E pluribus unum: "Out of many, one," is a Latin phrase America's forefathers chose to describe their vision for the nascent nation. Out of many states, people and beliefs, rises one unified Republic. That single phrase possesses our forefathers' dreams, intellect, and higher mind toward governance. It puts no one person ahead of another, seeking as close to perfection as one can hope for in a union as diverse as ours. Then along came Donald.
2020 saw several court battles over books featuring the Trump administration's missteps, and personal battles. One such title was THE ROOM WHERE IT HAPPENED: A WHITE HOUSE MEMOIR (Simon & Schuster, $32.50) by former national security adviser John Bolton. Releasing it to a public hungry for insight into a president whose actions left many perplexed, it sold upwards of 750,000 copies its first week alone. Mary L. Trump, PhD, the president's niece, blew those numbers away in July with the release of her book TOO MUCH AND NEVER ENOUGH: HOW MY FAMILY CREATED THE WORLD'S MOST DANGEROUS MAN (Simon & Schuster, $28.00), selling over a million copies its first day. Love him or hate him, the American public, it seemed, couldn't get enough of Trump.
Born the fourth child of five to Fred and Mary Trump in 1945, Donald Jonathan Trump did not have a normal start to life. When he was still a toddler, his mother fell ill and was never able to provide the nurturing child psychologists say is crucial for healthy development at that age. His father, already a baron of sorts through his company Trump Management, didn't see the need - or have the time - to fill the void left by Mary. From a very early age, the author claims, Donald was left to figure out life on his own.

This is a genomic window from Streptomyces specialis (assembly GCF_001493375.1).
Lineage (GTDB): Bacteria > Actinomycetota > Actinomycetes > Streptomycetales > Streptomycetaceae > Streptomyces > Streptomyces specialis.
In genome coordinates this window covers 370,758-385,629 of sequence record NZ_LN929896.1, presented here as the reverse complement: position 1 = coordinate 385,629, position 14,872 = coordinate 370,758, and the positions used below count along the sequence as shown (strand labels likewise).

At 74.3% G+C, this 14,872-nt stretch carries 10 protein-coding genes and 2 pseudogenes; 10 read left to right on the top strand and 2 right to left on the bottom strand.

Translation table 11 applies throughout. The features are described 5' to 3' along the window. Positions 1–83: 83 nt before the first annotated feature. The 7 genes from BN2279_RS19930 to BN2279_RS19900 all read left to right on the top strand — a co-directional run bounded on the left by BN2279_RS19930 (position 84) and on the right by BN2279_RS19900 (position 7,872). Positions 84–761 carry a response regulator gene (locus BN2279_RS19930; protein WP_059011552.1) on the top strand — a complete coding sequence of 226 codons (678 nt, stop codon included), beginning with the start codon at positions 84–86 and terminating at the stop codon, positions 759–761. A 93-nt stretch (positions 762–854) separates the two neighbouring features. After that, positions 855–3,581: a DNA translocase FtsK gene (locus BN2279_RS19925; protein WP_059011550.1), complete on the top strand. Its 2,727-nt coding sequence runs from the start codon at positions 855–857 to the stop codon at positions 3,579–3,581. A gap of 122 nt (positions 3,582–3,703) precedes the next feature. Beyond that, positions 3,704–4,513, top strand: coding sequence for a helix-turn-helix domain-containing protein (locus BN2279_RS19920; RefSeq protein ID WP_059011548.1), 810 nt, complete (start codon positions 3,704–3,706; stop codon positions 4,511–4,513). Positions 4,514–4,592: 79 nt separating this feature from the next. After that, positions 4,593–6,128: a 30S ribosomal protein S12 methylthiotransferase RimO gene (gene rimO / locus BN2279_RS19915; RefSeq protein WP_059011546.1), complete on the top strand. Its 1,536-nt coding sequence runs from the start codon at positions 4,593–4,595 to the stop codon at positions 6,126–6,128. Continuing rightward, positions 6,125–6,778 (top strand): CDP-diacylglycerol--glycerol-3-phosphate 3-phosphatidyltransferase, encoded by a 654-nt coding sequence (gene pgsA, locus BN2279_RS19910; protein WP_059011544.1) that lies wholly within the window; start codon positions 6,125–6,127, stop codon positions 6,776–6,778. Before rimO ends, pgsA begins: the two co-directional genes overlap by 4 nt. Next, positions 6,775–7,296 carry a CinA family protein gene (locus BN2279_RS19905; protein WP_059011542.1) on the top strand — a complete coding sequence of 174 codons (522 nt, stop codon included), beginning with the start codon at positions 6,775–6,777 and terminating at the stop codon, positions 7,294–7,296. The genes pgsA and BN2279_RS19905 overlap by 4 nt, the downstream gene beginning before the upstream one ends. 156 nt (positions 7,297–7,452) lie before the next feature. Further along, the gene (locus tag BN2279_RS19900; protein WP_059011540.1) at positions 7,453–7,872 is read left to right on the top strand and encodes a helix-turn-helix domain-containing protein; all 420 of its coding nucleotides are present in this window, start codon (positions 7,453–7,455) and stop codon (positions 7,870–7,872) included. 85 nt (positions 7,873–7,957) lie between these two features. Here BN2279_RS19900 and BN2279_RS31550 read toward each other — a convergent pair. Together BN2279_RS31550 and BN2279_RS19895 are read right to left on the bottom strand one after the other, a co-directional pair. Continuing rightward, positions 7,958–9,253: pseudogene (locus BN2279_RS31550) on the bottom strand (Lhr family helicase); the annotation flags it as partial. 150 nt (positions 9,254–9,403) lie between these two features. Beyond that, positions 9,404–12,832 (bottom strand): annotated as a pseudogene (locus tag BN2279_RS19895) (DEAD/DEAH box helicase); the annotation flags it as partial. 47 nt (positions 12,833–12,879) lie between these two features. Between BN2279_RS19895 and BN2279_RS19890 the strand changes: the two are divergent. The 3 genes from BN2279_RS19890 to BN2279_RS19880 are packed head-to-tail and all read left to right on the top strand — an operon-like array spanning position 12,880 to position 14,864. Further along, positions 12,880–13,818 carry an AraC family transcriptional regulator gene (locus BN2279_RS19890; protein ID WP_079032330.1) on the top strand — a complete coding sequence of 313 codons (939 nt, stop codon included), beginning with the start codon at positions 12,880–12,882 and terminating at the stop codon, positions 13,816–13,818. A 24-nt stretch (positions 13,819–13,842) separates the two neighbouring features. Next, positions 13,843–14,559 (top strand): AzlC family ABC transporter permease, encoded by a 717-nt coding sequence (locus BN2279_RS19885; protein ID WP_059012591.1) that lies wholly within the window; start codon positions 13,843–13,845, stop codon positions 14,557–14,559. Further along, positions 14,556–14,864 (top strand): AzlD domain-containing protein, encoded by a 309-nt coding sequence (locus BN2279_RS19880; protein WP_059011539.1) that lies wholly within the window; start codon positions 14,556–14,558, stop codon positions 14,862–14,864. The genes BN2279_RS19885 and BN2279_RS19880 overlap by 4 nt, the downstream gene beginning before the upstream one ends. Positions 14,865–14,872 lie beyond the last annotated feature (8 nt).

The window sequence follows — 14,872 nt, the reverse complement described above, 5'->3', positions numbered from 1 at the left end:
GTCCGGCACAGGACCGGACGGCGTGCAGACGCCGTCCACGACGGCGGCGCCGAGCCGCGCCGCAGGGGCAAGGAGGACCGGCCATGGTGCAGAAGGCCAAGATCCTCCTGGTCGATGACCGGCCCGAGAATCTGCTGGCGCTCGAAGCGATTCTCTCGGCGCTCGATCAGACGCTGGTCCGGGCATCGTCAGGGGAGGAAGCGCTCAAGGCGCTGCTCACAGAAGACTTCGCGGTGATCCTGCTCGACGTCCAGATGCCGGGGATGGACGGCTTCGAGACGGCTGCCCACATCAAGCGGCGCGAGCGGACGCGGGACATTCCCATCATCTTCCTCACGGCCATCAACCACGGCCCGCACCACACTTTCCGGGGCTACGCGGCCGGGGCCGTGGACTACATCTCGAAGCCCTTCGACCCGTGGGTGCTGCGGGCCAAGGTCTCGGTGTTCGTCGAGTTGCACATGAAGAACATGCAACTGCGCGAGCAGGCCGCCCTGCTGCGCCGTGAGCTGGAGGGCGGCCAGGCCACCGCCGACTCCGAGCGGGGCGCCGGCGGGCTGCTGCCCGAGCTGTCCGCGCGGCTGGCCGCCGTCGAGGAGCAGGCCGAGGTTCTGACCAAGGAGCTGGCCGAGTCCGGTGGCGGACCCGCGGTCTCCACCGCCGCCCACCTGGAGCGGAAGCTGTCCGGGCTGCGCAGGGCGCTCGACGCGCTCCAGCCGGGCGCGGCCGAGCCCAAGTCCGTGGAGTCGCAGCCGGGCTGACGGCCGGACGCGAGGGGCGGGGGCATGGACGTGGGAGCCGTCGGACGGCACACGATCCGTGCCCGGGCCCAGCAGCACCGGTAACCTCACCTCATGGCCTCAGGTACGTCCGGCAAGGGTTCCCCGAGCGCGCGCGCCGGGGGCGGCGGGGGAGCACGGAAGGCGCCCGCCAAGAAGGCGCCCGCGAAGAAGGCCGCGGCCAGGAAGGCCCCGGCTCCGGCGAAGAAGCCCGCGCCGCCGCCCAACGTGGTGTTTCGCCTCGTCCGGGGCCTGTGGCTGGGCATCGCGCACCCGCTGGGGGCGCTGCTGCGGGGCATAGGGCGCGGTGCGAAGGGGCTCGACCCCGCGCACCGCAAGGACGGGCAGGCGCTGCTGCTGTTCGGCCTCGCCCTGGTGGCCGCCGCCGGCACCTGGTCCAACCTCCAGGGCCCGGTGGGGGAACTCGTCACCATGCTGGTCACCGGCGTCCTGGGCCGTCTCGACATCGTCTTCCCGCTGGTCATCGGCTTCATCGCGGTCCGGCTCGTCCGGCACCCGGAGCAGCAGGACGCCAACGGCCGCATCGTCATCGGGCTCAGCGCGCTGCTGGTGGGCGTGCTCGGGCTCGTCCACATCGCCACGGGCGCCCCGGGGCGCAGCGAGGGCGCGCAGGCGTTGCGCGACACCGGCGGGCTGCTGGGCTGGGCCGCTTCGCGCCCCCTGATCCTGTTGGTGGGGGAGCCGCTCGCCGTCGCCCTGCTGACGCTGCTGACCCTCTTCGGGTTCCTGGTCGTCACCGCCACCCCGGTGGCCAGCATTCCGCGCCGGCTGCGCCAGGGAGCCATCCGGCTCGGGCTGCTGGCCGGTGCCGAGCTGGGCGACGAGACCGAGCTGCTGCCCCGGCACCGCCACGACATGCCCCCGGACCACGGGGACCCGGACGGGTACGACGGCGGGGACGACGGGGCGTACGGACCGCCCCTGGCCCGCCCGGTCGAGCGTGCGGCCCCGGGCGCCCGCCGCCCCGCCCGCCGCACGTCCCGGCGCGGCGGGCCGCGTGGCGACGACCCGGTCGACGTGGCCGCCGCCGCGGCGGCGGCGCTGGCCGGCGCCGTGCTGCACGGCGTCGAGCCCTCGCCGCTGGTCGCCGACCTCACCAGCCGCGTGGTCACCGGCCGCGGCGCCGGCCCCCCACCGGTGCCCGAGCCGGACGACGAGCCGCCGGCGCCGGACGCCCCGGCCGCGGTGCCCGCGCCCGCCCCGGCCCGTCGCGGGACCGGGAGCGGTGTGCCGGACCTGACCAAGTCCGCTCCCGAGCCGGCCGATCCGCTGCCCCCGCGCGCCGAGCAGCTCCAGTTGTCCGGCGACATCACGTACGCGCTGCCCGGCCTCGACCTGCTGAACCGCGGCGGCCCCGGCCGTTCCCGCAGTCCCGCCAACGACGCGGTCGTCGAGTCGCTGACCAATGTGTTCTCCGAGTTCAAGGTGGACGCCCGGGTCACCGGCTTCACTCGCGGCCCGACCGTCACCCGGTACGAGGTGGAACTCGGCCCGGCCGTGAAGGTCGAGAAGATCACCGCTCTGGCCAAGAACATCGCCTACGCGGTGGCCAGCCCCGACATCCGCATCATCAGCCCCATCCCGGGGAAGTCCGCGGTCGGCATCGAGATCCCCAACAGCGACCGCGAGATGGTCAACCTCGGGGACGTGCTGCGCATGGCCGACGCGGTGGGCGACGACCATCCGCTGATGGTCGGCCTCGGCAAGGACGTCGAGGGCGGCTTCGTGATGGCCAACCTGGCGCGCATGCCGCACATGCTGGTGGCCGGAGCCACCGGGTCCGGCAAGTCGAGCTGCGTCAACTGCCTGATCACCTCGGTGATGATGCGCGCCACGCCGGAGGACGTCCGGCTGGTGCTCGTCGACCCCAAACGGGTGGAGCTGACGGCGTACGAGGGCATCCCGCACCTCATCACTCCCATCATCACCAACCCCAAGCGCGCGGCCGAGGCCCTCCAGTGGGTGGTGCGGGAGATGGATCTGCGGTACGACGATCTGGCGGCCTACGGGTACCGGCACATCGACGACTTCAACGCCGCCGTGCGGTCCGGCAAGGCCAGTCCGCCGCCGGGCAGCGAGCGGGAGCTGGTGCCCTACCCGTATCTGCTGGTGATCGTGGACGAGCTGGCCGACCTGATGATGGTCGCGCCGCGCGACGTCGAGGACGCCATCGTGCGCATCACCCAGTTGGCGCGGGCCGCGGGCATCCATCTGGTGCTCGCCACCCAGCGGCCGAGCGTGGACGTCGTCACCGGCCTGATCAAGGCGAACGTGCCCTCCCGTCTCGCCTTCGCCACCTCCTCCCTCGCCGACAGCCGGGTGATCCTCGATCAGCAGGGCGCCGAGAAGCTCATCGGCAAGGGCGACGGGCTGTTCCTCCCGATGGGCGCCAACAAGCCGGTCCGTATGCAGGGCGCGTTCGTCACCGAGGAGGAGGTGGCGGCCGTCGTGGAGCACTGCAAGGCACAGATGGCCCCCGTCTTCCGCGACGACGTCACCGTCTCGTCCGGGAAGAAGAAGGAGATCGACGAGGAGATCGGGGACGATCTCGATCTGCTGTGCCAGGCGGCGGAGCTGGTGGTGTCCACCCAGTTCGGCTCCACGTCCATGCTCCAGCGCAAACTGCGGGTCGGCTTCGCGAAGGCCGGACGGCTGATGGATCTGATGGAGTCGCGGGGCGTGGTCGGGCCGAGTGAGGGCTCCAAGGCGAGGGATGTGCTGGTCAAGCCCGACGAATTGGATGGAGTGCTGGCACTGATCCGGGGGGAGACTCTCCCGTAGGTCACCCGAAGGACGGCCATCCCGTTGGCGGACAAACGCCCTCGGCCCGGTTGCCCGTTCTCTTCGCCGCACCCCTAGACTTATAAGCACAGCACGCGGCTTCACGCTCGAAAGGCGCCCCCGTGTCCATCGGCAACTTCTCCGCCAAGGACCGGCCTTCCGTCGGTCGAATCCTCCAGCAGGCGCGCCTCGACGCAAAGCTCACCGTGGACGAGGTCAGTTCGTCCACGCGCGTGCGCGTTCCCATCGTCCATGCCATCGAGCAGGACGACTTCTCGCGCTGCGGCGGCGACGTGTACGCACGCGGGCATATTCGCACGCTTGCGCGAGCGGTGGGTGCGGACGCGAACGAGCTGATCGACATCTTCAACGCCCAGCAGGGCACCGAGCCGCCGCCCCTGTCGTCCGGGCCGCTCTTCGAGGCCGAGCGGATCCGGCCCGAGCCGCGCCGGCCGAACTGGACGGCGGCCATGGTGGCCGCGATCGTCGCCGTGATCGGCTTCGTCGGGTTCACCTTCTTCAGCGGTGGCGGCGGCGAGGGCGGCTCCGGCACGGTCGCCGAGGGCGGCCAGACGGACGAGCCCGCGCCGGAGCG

Fred Trump ran his household on the principles laid down by Norman Vincent Peale in THE POWER OF POSITIVE THINKING (Simon & Schuster, $8.00), the international bestseller and precursor to the so-called prosperity gospel. It states, "[O]bstacles are simply not permitted to destroy your happiness and well-being. You need be defeated only when you are willing to be." Positivity is all well and good, but applying Peale's philosophy as a foundation of child-rearing? A philosophy that places blame squarely on the shoulders of the struggling; well, that's just messed up. As a result, Fred created an atmosphere of "learned helplessness," in which his children are dependent on the Master (in this case, Fred) for their most basic needs, contingent on his approval. The metrics of learned helplessness run in exact opposition to those of unconditional love.
Mary paints a picture of her grandfather void of affection. His approach to life seems to mirror what we know about President Trump: winning is everything, and winner takes all. He recognized Donald's flash and personality - qualities Fred lacked - and understood he could use them for financial gain.
"Fred didn't groom Donald to succeed him; when he was in his right mind, he wouldn't trust Trump Management to anybody. Instead, he used Donald, despite his failures and poor judgment, as the public face of his own thwarted ambition. Fred kept propping up Donald's false sense of accomplishment until the only asset Donald had was the ease with which he could be duped by more powerful men."
As a family history, TOO MUCH is a tragedy. It portrays a family which values wealth above each other. A family based on transactions, requiring proof of value from one another, endlessly pitted against each other by the family patriarch. Mary, being a professional in the field of mental health, excuses her uncle's petulance with TOO MUCH, whether intentionally or not. Mired in dysfunction, how else was he supposed to turn out?
As a political expose, TOO MUCH is a provocative warning. Regardless of wealth and fame, it's important to know what you're electing. Our forefathers adopted the Latin phrase, E pluribus unum: Out of many, one. I can only imagine what Donald Trump thinks that means.